Our Chicago-based partner, Beth Fulkerson, was recently interviewed about the legal issues surrounding consumer privacy rights when advertisers employ geofencing and GPS tracking technology.
The focus of the article published by Business News Daily is on the growing trend of geofencing, which allows businesses to set up specific zones to gather data on users based on their smartphone’s location beacon. When a user, whether that be a customer, truck driver or drone, enters that area, a business receives information on that user; even if it’s only that they’ve arrived into the designated geofencing zone.
The idea of businesses, or employers, tracking the geographic location of relevant users may sound like a violation of privacy, but this emerging technology generally operates within the confines of modern privacy laws. Geofencing and location-based data gathering is a tremendously powerful technology that can be leveraged by businesses of all sizes and it’s important to understand the legal restrictions for its use.
Here is an excerpt from the article about the consumer privacy aspects of using geofencing technology –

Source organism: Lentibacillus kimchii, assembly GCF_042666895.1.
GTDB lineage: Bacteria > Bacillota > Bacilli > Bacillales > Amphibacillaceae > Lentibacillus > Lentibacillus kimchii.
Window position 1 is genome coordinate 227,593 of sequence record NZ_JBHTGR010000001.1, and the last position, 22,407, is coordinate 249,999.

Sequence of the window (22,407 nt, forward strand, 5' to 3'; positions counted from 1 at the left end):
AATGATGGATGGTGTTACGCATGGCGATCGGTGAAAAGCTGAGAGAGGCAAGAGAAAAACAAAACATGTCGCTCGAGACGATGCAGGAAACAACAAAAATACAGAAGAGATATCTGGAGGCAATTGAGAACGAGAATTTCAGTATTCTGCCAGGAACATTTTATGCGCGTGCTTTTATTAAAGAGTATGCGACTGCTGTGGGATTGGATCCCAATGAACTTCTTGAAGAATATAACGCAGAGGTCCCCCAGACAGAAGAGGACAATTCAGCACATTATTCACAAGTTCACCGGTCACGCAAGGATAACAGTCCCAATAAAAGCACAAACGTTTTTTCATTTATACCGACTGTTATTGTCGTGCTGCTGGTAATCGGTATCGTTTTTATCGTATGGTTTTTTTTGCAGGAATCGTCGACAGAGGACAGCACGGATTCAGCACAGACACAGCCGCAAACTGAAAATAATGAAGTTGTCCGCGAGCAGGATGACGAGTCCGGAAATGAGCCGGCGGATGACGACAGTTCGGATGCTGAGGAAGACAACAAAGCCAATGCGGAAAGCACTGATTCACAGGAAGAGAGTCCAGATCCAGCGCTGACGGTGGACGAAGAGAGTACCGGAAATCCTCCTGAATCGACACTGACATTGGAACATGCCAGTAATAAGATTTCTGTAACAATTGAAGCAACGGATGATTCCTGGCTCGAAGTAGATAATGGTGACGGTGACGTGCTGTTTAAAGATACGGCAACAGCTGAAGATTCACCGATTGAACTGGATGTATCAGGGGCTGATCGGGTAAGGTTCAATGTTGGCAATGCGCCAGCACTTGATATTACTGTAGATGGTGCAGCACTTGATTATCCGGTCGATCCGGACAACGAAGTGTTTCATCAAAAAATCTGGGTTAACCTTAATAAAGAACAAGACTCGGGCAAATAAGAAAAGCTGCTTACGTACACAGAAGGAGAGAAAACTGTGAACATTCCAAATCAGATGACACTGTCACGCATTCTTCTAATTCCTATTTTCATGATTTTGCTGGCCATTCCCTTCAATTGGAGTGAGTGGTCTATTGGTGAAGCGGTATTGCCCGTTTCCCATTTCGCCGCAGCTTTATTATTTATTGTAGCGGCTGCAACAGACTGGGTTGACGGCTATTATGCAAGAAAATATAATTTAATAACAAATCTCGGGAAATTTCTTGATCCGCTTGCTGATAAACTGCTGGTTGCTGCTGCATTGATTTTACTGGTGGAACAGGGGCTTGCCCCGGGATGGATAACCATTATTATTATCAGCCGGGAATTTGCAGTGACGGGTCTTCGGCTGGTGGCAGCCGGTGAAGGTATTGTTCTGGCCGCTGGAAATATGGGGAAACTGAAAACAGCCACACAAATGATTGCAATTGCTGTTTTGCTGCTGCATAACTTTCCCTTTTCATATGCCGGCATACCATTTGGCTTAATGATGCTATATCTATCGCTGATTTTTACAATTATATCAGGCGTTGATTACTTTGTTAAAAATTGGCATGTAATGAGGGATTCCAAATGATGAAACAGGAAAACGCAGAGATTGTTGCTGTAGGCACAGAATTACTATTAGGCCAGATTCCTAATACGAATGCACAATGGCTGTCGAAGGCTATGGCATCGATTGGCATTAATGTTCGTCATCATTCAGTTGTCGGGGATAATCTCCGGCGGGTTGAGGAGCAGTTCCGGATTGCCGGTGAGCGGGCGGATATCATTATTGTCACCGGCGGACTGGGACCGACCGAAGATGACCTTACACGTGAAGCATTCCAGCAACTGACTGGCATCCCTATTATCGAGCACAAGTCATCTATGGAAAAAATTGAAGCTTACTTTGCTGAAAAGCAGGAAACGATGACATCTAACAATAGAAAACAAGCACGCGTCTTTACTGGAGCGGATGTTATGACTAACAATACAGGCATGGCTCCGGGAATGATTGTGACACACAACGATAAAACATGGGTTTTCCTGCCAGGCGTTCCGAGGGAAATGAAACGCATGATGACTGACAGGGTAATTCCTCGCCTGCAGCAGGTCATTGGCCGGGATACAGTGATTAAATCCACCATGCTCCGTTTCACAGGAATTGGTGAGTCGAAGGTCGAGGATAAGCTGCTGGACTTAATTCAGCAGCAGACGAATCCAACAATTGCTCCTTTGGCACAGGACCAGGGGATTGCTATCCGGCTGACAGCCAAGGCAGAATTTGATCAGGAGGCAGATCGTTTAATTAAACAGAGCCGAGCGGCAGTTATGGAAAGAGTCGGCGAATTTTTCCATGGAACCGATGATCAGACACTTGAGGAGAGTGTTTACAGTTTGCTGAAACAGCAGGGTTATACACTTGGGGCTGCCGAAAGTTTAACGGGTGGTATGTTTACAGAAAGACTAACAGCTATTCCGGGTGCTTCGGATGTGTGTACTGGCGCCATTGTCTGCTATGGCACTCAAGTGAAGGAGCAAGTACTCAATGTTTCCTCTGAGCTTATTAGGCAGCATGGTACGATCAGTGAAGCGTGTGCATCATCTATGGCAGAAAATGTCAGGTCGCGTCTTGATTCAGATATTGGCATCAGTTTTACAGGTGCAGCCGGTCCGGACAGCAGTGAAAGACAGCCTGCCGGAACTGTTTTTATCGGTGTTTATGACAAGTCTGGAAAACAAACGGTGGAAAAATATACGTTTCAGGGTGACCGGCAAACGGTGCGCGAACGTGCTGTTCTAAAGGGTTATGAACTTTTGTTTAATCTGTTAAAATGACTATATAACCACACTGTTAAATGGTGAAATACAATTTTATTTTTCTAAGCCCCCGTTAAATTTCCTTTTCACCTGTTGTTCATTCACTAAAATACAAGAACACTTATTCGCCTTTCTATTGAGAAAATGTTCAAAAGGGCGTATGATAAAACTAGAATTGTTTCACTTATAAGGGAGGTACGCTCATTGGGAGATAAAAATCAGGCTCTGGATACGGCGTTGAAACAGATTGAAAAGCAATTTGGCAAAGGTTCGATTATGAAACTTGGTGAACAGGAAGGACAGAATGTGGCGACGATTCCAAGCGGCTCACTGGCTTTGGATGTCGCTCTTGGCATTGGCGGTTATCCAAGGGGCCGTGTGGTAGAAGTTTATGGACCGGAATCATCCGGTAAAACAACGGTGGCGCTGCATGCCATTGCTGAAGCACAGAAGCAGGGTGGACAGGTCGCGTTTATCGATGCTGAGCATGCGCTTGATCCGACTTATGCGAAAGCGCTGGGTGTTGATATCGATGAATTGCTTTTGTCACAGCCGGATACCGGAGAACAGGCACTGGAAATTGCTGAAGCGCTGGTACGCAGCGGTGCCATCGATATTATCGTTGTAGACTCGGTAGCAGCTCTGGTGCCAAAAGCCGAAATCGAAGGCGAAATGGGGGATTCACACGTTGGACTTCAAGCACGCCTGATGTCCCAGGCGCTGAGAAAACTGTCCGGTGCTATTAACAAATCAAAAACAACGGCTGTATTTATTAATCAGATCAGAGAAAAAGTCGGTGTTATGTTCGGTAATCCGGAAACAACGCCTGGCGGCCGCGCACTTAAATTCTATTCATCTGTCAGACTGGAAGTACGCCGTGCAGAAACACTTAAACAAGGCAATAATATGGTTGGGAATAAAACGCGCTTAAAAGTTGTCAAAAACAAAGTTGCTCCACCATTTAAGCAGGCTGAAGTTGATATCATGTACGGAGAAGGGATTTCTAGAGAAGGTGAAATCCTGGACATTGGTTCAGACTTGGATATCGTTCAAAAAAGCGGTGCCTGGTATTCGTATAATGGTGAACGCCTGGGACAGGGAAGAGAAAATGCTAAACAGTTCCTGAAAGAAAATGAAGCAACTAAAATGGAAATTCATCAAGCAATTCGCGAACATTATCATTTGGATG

Beth Fulkerson, a partner at Culhane Meadows PLLC who specializes in internet advertising, copyright, and trademark law, said it’s important for businesses to respect consumers’ privacy when using this technology. She said businesses should always obtain user permission before collecting data and should only collect data that’s needed
“The basic rule is that companies should be very careful to always consider privacy when they design any kind of product or service – the FTC now requires that,” she said. “The two concepts now are consent plus transparency … You need to get affirmative express consent before you take somebody’s location information.”
This comes in the form of a user opting in to GPS services on your app, or opting in to location-based services in their smartphone’s settings. Users can limit location-based advertising data, which is an option that can also be toggled in the settings panel.
To view the complete article click HERE.